Since 1945, the “five-star vintages” have been the following: 1945, 1955, 1964, 1970, 1975, 1987, 1988, 1990,1995, 1997, 2004, 2006, 2007,2010,2012,2015,2016

Source: International Wine ReviewConsorzio del Vino Brunello di Montalcino and Wikipedia. Pictures are  © CONSORZIO del VINO BRUNELLO and WINEDINEGUIDE®

Barolo DOCG – The Grand Crus

Barolo DOCG, produced from Nebbiolo grapes, comes from the province of Cuneo in Piedmont

Eleven communes with 500 plus members, make up the Barolo area: Barolo, Castiglione Falletto, La Morra, Monforte d’Alba, Serralunga d’Alba and some parts of the communes of Cherasco, Diano d’Alba, Grinzane Cavour, Novello, Roddi and Verduno.

The Vine

A listing of the Barolo Communes and the Vineyards where the Barolo Grand Crus are produced

The Nebbiolo vine requires a south or southwest-facing hillside, for the right formation of tannins and an altitude of between 650 and 1,500 feet above sea level, where spring frosts rarely occur. The vine buds in mid April and ripens around the middle of October. Nebbiolo is the oldest indigenous red-grape vine of Piedmont. Nebbiolo derives from “nebbia”, Italian for fog.

In the 1970s and 1980s trends in the worldwide market favored fruitier, less tannic wines that could be consumed at a younger age. A group of Barolo producers, led by the house of Ceretto, Paolo Cordero di Montezemolo, Elio Altare, and Renato Ratti, started making more modern, international styles of Barolos by using shorter periods for maceration (days as opposed to weeks) and fermentation (usually 48–72 hours or at most 8–10 days), less time aging in new small oak barrels and an extended period of bottle aging prior to release.

Few wineries evoke excellence and artistry the way the Gaja family name does. To utter these two simple syllables is to call forth one of the greatest and most venerated traditions in European winemaking. To mention this family and its wines is to summon an icon and touchstone of Italian viticulture.

The Wine

Barolo is required by DOCG regulations, to age for a total of 38 months, includes 18 months in wood, starting on November first. If Barolo is aged for 62 months, includes 18 months in wood, it’s called Barolo Riserva. Barolo cannot be made available to the consumer prior to January first of the fourth year of its harvest, while for  Barolo Riserva its the sixth year from its harvest, again after January first.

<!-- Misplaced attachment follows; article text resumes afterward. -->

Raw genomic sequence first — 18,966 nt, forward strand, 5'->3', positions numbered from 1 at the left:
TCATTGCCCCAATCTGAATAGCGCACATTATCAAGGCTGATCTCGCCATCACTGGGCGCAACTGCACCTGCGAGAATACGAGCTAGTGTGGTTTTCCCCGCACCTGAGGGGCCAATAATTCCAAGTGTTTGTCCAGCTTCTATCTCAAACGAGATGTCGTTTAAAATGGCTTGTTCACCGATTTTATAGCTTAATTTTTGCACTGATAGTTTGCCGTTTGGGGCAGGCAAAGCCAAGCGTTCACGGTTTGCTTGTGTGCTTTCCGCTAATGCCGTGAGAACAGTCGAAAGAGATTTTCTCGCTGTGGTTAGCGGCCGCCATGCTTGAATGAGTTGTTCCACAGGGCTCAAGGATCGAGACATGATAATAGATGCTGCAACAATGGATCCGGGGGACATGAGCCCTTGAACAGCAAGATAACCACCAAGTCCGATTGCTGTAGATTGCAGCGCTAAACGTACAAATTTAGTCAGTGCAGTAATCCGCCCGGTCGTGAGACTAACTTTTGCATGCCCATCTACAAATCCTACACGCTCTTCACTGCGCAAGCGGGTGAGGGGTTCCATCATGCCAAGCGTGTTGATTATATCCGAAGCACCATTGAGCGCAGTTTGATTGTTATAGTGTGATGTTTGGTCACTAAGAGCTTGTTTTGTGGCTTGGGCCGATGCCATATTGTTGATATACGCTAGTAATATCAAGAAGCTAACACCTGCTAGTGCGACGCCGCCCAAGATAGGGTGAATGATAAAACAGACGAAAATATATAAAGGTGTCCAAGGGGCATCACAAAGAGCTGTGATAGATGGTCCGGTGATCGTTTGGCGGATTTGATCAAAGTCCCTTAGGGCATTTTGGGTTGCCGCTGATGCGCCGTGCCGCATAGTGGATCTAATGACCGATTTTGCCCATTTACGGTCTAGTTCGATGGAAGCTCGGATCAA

The color of Barolo is an intense garnet red with fruity and spicy perfumes. Red berries, cherries, roses, violets, cinnamon, pepper, nutmeg, vanilla and at times, licorice, cocoa, tobacco and leather, are present both in the nose and in the mouth.

In the mid 19th century, Barolo was a sweet wine, because it was a late harvest grape

But the mayor of Grinzane Cavour, Camillo Benso, Count of Cavour, a municipality in the Province of Cuneo summoned Louis Oudart, French enologist to the region to enhance winemaking procedures. Oudart was able to ferment the Nebbiolo must completely dry; the maceration and fermentation process took around three weeks. Today fruitier, earlier drinking wines are preferred and winemakers have decreased fermentation times hence creating earlier drinkable wines.

The Barolo area is divided into east and west

The Central Valley to the east is made up of Tortonian soil that creates more approachable wines characterized by rose and violet fragrances with a distinguished softness and elegance and the Serralunga Valley to the west, consists of Helvetian soil which generally creates long lived, powerfully concentrated wines that mature slowly.

The Tortonian soil is darker in color with compact calcareous marl mixed with sand and rich in magnesium and manganese. The  Helvetian soil is lighter in color with looser calcareous marl soil, less fertile and rich in iron and phosphorous.

A listing of the Barolo Communes and the Vineyards where the Barolo Grand Crus are produced


Albarella, Bergeisa, Boschetti, Bricco delle Viole, Bricco San Giovanni, Brunate, Cannubi, Cannubi Boschis, Cannubi Muscatel, Cannubi San Lorenzo, Cannubi Valletta, Castellero, Cerequio, Coste di Rose, Coste di Vergne, Crosia Druca’,  Fossati, La Volta, Le Coste, Liste, Monrobiolo di Bussia, Paiagallo, Preda, Ravera, Rivassi, Rue’, San Lorenzo, San Pietro, San Ponzio, Sarmassa, Terlo, Vignane, Zoccolaio, Zonchetta, Zuncai.

Castiglione Falletto

Altenasso, Garblet Sue’, Garbelletto Superiore, Bricco Boschis, Bricco Rocche, Bricco Vigna Mirasole, Brunella, Codana, Fiasco, Mariondino, Monriondino or Rocche Moriondino, Monprivato, Montanello, Parussi, Pernanno, Pianta’, Pira, Pugnane, Rocche di Castiglione, Scarrone, Solanotto, Valentino, Vignolo, Villero.

La Morra

Annunziata, Arborina, Ascheri, Berri, Bettolotti, Boiolo, Brandini, Bricco Chiesa, Bricco Cogni, Bricco Luciani, Bricco Manescotto, Bricco Manzoni, Bricco Rocca, Bricco San Biagio, Brunate, Capalot, Case Nere, Castagni, Cerequio, Ciocchini, Conca, Fossati, Galina, Gattera, Giachini, La Serra, Rive, Rocche dell’Annunziata, Rocchettevino, Roere di Santa Maria, Roggeri, Roncaglie, San Giacomo, Santa Maria, Sant’Anna, Serra dei Turchi, Serradenari, Silio, Torriglione.

Monforte d’Alba

Bricco San Pietro, Bussi,a Castelletto, Ginestra, Gramolere, Le Coste di Monforte, Mosconi, Perno, Ravera di Monforte, Rocche di Castiglione, San Giovanni

Serralunga d’Alba

Arione, Badarina, Baudana, Boscareto, Brea, Bricco Voghera, Briccolina, Broglio, Cappallotto, Carpegna, Cerrati, Cerretta, Collaretto, Colombaro, Costabella, Damiano, Falletto, Fontanafredda, Francia, Gabutti, Gianetto, Lazzarito, Le Turne, Lirano, Manocino, Marenca, Margheria, Meriame, Ornato, Parafada, Prabon, Prapo’, Rivette, San Bernardo, San Rocco, Serra, Teodoro, Vignarionda.


Consorzio Vino Chianti Classico Returning to NYC with the Prestigious Gran Selezione

An Exploration of the Terroirs of Chianti Classico